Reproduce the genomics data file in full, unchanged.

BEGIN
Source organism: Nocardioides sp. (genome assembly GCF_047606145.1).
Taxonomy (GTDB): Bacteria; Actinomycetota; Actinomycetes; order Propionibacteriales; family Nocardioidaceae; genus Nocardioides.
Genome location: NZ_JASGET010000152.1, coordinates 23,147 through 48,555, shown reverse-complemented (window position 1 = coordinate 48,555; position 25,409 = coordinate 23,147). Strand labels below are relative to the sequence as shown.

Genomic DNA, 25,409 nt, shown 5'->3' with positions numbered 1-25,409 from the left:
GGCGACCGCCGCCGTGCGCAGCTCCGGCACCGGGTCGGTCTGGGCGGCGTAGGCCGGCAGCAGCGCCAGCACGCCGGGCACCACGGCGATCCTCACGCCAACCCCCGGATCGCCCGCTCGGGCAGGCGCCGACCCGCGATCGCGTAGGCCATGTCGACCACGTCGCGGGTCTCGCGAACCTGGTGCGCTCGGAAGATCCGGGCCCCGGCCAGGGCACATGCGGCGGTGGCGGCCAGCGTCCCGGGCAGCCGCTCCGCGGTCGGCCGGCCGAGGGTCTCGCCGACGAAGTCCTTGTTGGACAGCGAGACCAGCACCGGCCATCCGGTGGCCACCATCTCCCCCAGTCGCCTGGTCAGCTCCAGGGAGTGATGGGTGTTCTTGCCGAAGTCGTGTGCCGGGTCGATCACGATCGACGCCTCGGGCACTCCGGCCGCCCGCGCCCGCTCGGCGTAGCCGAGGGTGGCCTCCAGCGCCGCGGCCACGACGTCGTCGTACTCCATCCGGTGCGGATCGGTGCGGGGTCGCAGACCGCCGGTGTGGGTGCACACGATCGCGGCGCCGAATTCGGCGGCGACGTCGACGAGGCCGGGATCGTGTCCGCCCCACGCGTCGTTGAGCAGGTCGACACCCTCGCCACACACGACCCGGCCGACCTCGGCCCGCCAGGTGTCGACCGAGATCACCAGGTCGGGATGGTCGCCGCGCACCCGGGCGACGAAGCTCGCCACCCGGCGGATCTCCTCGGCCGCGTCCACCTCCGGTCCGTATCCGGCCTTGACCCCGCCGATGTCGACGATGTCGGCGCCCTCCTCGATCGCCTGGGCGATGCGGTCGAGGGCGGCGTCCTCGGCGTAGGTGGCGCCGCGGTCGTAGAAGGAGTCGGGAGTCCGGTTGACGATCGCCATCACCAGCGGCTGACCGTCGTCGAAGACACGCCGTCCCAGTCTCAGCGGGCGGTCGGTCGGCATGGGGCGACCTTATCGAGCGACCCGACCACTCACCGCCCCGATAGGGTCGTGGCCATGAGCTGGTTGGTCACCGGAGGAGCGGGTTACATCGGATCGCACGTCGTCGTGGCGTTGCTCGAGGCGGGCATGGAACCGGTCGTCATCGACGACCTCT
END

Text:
Source organism: Nocardioides sp. (genome assembly GCF_047606145.1).
Taxonomy (GTDB): Bacteria; Actinomycetota; Actinomycetes; order Propionibacteriales; family Nocardioidaceae; genus Nocardioides.
Genome location: NZ_JASGET010000152.1, coordinates 23,147 through 48,555, shown reverse-complemented (window position 1 = coordinate 48,555; position 25,409 = coordinate 23,147). Strand labels below are relative to the sequence as shown.

Genomic DNA, 25,409 nt, shown 5'->3' with positions numbered 1-25,409 from the left:
GGCGACCGCCGCCGTGCGCAGCTCCGGCACCGGGTCGGTCTGGGCGGCGTAGGCCGGCAGCAGCGCCAGCACGCCGGGCACCACGGCGATCCTCACGCCAACCCCCGGATCGCCCGCTCGGGCAGGCGCCGACCCGCGATCGCGTAGGCCATGTCGACCACGTCGCGGGTCTCGCGAACCTGGTGCGCTCGGAAGATCCGGGCCCCGGCCAGGGCACATGCGGCGGTGGCGGCCAGCGTCCCGGGCAGCCGCTCCGCGGTCGGCCGGCCGAGGGTCTCGCCGACGAAGTCCTTGTTGGACAGCGAGACCAGCACCGGCCATCCGGTGGCCACCATCTCCCCCAGTCGCCTGGTCAGCTCCAGGGAGTGATGGGTGTTCTTGCCGAAGTCGTGTGCCGGGTCGATCACGATCGACGCCTCGGGCACTCCGGCCGCCCGCGCCCGCTCGGCGTAGCCGAGGGTGGCCTCCAGCGCCGCGGCCACGACGTCGTCGTACTCCATCCGGTGCGGATCGGTGCGGGGTCGCAGACCGCCGGTGTGGGTGCACACGATCGCGGCGCCGAATTCGGCGGCGACGTCGACGAGGCCGGGATCGTGTCCGCCCCACGCGTCGTTGAGCAGGTCGACACCCTCGCCACACACGACCCGGCCGACCTCGGCCCGCCAGGTGTCGACCGAGATCACCAGGTCGGGATGGTCGCCGCGCACCCGGGCGACGAAGCTCGCCACCCGGCGGATCTCCTCGGCCGCGTCCACCTCCGGTCCGTATCCGGCCTTGACCCCGCCGATGTCGACGATGTCGGCGCCCTCCTCGATCGCCTGGGCGATGCGGTCGAGGGCGGCGTCCTCGGCGTAGGTGGCGCCGCGGTCGTAGAAGGAGTCGGGAGTCCGGTTGACGATCGCCATCACCAGCGGCTGACCGTCGTCGAAGACACGCCGTCCCAGTCTCAGCGGGCGGTCGGTCGGCATGGGGCGACCTTATCGAGCGACCCGACCACTCACCGCCCCGATAGGGTCGTGGCCATGAGCTGGTTGGTCACCGGAGGAGCGGGTTACATCGGATCGCACGTCGTCGTGGCGTTGCTCGAGGCGGGCATGGAACCGGTCGTCATCGACGACCTCT